Knitting isn’t just your granny’s hobby anymore.
The centuries-old craft has turned mainstream in recent years, with knitting clubs and gatherings, an influx of trendy yarns – and even calendars, blogs and chat rooms dedicated to the pastime.
“It’s huge,” said Ricky Ryan, who owns Bouclé’s … Yarn in downtown Coeur d’Alene. “We have such a fast-paced world with computers and technology. The need is there to give of ourselves. It’s like cooking from scratch.”
Across the country, more than 53 million women know how to knit or crochet, representing a 51 percent increase over the last decade, according to a 2004 survey by the Craft Yarn Council of America, based in Gastonia, N.C.
Since 2002, the number of women ages 25 to 34 who knit increased 150 percent, to 6.5 million, according to the Craft Yarn Council.
Mavis Fischer, who teaches knitting and crocheting at Michaels in Coeur d’Alene, said she has noticed heightened interest in the last few years, especially as young women – and even men – have started crafting their own fashionable scarves and hats.
“Somebody came to school with a fancy beanie, and they come in here” to learn how to replicate it, Fischer said.
Fischer taught herself to knit as a child, and she’s been hooked since. She’s even found herself knitting in her car at a stoplight – so she now keeps her needles in the back seat.
“It was getting ridiculous,” she said.
Local knitters and instructors say they’re drawn to the craft because of the need to socialize, create and relax.
On a recent Thursday evening, about a dozen women gathered at Bouclé’s … Yarn for a Knotty Girls Night Out, a weekly get-together of knitters of all age ranges and skill levels. They huddled around a table in the cozy store, sipping glasses of wine, munching cookies, gabbing and clicking their needles.
The Knotty Girls wore some of their creations and showed off their projects. One woman displayed an alligator-shaped scarf, complete with a bumpy knitted back and curved head.
“They just come and pour their hearts out,” said Ryan, who organizes the group. “We’re close-knit. I know it’s a pun, but it’s true. This is where the word comes from.”
Ryan opened Bouclé’s … Yarn in the spring of 2006, offering patterns, accessories and exotic fibers and blends with a European, modern flair.
The store put out its own calendar this year, with models and local knitters displaying creations ranging from scarves to bikinis. She’s getting requests for the calendar from all over the country, Ryan said.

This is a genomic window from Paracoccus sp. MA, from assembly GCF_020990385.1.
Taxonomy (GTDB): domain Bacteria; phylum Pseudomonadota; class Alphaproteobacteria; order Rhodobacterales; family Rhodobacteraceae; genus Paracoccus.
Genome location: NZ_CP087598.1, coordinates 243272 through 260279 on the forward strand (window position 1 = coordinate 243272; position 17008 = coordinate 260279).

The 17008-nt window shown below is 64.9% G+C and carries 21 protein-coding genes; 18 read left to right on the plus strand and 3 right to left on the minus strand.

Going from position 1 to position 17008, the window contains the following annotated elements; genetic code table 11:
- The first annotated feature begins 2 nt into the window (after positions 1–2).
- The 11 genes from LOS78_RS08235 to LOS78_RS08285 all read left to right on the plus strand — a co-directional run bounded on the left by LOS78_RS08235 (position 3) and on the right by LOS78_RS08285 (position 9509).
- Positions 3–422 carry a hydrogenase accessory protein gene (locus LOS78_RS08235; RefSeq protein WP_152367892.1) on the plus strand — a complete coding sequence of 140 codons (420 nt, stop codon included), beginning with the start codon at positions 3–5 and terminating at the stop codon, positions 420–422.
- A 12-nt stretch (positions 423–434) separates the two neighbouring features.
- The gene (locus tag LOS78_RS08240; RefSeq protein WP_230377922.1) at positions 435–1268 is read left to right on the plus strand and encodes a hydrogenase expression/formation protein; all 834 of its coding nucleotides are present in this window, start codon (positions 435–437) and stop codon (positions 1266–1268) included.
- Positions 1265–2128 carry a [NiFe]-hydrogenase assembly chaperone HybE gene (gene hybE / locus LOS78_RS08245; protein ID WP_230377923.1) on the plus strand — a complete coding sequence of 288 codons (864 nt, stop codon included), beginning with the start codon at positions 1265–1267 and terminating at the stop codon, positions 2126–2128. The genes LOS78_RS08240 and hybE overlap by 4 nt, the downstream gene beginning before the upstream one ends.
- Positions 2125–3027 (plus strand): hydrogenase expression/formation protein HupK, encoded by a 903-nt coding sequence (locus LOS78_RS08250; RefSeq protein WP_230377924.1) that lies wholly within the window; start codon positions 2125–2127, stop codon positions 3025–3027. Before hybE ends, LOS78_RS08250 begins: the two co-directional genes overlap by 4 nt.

Knitting can be thrifty or a splurge. An average skein of natural-fiber yarn, such as wool or cashmere, costs between $5 and $30 at Bouclé’s, Ryan said. A hat or scarf may cost as little as $5 or $10, but a sweater or blanket could cost hundreds.
Juaquetta Holcomb, a Knotty Girls regular, said she has always been fascinated with fibers and fabrics. She spins her own yarn and owns a business in Newman Lake called Garden Party Fibers.
“You used to quilt for a blanket. Now you quilt for an art. It’s the same with knitting,” Holcomb said. “You don’t knit a pair of mittens because you need them.”
Pam Hertenstein of Coeur d’Alene has been knitting for the past three years. She has crocheted for most of her life, but her knot of knitting friends convinced her to learn.
“It keeps my hands busy while I watch TV,” she said.
Hertenstein used to work in a high-stress job, where a group of women decided to get together at lunch to unwind and knit together.
“It was relaxing. It was productive,” she said. “It actually made us remember to eat lunch.”
Gwendolyn Pratt of Coeur d’Alene learned to knit a year ago, and she’s been churning out scarves and purses since then. She’s felting purses for her niece and sister this year.
Felting, a popular technique, involves soaking a knitted creation in hot water or tossing it in the dryer to shrink and tighten the fabric.
Pratt hasn’t kept any of her creations, instead choosing to gift the handmade items to friends and family.
“I love to make gifts for Christmas every year,” she said at a Knotty Girls gathering. “I love artistic endeavors … and it’s just a creative outlet.”
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